Submarines USS Hartford, USS Connecticut surface together in the Arctic Circle
Los Angeles-class fast attack submarine USS Hartford (SSN 768) and Seawolf-class fast attack submarine, USS Connecticut (SSN 22) both surfaced in the Arctic Circle March 10 during the multinational maritime Ice Exercise (ICEX) 2018 in the Arctic Circle north of Alaska.
Both fast-attack submarines as well the UK Royal Navy submarine HMS Trenchant (S91), are participating in the biennial exercise in the Arctic to train and validate the warfighting capabilities of submarines in extreme cold-water conditions.
“From a military, geographic, and scientific perspective, the Arctic Ocean is truly unique, and remains one of the most challenging ocean environments on earth,” said Rear Admiral James Pitts, Commodore, Undersea Warfighting Development Center (UWDC).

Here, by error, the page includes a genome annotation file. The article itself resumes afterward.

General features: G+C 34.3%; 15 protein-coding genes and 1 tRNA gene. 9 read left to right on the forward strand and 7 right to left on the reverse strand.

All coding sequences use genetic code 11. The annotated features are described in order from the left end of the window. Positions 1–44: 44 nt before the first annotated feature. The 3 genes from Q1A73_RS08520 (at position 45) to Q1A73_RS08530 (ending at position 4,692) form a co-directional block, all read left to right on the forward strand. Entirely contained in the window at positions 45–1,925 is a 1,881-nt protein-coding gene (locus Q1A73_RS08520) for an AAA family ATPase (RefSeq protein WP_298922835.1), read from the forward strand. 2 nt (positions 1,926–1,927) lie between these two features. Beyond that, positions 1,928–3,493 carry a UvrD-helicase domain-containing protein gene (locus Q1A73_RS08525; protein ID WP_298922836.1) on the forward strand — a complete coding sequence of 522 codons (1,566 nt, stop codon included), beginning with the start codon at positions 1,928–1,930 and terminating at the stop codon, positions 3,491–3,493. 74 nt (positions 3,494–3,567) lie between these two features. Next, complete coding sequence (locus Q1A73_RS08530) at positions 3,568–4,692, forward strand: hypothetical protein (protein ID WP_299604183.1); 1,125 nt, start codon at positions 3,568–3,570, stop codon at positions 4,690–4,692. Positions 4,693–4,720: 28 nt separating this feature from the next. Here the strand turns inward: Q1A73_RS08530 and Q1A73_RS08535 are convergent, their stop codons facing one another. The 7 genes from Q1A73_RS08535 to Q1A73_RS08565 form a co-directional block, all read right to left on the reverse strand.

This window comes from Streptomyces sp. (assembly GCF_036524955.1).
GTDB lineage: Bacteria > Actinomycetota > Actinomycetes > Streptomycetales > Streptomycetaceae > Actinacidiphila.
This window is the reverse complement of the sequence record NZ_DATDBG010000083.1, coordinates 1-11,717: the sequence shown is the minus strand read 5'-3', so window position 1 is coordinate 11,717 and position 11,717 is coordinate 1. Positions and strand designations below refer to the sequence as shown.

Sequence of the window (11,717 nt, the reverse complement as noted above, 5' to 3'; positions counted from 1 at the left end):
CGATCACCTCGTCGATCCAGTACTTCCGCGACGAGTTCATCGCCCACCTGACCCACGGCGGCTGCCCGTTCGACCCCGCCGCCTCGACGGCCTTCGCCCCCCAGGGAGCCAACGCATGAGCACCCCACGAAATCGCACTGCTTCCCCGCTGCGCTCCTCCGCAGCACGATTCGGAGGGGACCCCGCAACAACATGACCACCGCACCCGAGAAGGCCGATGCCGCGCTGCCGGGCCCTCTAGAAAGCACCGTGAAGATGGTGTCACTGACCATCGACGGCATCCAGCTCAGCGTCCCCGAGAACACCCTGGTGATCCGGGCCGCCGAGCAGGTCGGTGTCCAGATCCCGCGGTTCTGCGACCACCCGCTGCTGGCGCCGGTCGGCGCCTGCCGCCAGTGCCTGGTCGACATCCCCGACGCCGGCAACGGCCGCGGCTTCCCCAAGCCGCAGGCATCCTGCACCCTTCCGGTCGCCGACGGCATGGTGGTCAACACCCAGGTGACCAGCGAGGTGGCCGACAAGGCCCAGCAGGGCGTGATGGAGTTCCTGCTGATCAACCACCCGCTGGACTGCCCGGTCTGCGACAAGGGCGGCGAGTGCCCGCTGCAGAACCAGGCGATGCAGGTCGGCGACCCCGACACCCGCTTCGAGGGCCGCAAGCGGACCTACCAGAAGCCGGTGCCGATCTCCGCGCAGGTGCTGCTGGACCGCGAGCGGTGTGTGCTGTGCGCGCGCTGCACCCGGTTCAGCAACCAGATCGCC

ICEX provides the U.S. Submarine Force and partners from the Royal Navy an opportunity to test combat and weapons systems, sonar systems, communications and navigation systems in a challenging operational environment. The unique acoustic undersea environment is further compounded by the presence of a contoured, reflective ice canopy when submerged.
According to Pitts, operating in the Arctic ice alters methods and practices by which submarines operate, communicate and navigate.
“We must constantly train together with our submarine units and partners to remain proficient in this hemisphere,” Pitts said. “Having both submarines on the surface is a clear demonstration of our proficiency in the Arctic.”
Photo by Petty Officer 2nd Class Michael Lee
In recent years, the Arctic has been used as a transit route for submarines. The most recent ICEX was conducted in 2016 with USS Hampton (SSN 767) and USS Hartford (SSN 768).
The first Arctic under-ice operations by submarines were done in 1947-49. On August 1, 1947, the diesel submarine USS Boarfish (SS-327), with Arctic Submarine Laboratory’s founder Dr. Waldo Lyon onboard serving as an Ice Pilot, …read more
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